HUSAYNAT, Egypt (Reuters) - At a remote spot in the Sinai desert last month, a commander of Egypt’s most feared Islamist group outlined his hopes of toppling the country’s government.
“We execute the wishes of God,” the commander told a Reuters reporter who had been taken to the location blindfolded in mid January. The militant spoke in a small room with an open window. Outside, a desert wind blew over the barren landscape. “We will create an Islamic state in Egypt,” he said.
The militant said he was from the Ansar Bayt al-Maqdis group, which has killed hundreds of security forces since the military ousted Mohamed Mursi of the Muslim Brotherhood from Egypt’s presidency amid popular unrest in 2013. Last week the group claimed responsibility for attacks on a military base and hotel in north Sinai that killed 25 and wounded at least 58, including nine civilians, on January 30. It was the heaviest toll on government forces for three months.
Despite those attacks, however, Reuters’ visit to the Sinai earlier that month showed how the jihadists’ mission has become tougher: Current President Abdel Fattah al-Sisi, a former head of the army, appeared to be gaining ground in his drive to crack down on Islamist groups.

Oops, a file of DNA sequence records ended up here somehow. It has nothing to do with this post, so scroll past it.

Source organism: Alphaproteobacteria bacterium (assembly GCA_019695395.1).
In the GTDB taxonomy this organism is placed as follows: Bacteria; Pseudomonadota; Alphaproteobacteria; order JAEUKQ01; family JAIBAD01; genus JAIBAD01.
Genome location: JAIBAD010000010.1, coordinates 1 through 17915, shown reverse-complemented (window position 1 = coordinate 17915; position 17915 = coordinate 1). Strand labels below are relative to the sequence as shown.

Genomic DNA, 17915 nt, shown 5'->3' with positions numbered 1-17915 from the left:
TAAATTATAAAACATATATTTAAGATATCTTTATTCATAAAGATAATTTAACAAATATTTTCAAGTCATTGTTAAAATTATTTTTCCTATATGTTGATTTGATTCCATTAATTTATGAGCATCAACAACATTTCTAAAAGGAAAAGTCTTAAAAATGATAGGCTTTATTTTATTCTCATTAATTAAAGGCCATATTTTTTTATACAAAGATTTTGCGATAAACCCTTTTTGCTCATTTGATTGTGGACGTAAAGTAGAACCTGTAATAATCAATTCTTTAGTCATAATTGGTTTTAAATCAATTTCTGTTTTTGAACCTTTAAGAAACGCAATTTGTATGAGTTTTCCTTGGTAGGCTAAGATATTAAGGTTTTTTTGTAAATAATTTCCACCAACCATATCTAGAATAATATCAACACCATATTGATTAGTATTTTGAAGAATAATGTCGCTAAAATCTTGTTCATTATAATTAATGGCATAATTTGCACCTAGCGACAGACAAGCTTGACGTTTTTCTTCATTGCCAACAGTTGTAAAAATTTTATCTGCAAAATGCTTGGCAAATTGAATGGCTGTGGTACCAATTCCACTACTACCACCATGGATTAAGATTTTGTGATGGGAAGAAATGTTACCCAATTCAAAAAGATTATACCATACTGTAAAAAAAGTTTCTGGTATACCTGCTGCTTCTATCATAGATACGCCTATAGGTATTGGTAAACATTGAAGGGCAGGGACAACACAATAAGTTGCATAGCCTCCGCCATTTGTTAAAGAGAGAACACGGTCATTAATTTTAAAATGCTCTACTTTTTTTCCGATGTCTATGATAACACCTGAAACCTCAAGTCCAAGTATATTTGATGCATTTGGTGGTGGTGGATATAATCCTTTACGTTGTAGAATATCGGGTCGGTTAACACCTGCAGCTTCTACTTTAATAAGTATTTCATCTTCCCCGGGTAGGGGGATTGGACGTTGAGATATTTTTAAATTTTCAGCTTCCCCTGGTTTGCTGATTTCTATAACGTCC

Even the militant commander said he faced greater difficulties. “Our numbers are smaller than before,” he said. “Lots of people were killed. Lots of people were detained. Security forces are everywhere.”
Since taking office in June 2014, Sisi has neutralised the Brotherhood, taken bold steps to repair the economy and announced a series of mega-projects designed to create jobs. He has also made a dramatic call for a “revolution” in Islam, saying that Islamist militants are destroying the religion and harming its reputation.
All those ambitions depend on maintaining national security and taming militants in Sinai, a remote but strategic part of Egypt located between Israel, the Gaza Strip and the Suez Canal. So Sisi has poured more troops into the area and won support from some Bedouins, who have helped the army locate weapon-smuggling routes used by jihadi groups, security officials said. The tactics have brought gains.
Early last year, Ansar was in control of about a third of the villages in Sinai and several areas were no-go zones for the army. Now the picture has changed, according to the Ansar commander, security officials and Sinai residents. Their accounts of the struggle suggest the militants, while still capable of deadly attacks, have lost some of their previous momentum.